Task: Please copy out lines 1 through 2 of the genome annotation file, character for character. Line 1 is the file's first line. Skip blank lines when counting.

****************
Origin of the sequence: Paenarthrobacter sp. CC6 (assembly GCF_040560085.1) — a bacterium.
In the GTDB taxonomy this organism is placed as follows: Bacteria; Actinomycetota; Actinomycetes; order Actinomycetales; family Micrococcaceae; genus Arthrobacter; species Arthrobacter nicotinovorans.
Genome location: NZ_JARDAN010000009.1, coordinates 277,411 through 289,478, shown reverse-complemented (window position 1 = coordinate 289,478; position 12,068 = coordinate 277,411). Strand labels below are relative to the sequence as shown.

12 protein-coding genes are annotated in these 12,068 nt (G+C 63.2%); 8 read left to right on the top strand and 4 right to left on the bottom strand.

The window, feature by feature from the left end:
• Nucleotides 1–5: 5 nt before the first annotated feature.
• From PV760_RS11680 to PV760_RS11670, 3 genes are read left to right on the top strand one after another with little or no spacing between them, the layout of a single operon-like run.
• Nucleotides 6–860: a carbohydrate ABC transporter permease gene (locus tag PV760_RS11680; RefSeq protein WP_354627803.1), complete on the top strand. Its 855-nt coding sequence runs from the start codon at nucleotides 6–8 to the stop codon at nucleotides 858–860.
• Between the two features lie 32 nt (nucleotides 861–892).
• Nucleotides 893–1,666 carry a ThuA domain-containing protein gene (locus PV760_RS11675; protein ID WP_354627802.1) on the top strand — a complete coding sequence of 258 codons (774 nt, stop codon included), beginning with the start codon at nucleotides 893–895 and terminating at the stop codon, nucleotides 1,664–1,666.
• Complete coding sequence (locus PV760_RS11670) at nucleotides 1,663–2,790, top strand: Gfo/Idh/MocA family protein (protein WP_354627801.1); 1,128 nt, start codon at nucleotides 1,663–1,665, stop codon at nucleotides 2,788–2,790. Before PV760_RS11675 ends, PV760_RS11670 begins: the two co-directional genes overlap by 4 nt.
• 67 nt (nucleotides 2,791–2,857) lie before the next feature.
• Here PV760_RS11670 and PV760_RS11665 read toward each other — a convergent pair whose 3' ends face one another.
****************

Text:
Origin of the sequence: Paenarthrobacter sp. CC6 (assembly GCF_040560085.1) — a bacterium.
In the GTDB taxonomy this organism is placed as follows: Bacteria; Actinomycetota; Actinomycetes; order Actinomycetales; family Micrococcaceae; genus Arthrobacter; species Arthrobacter nicotinovorans.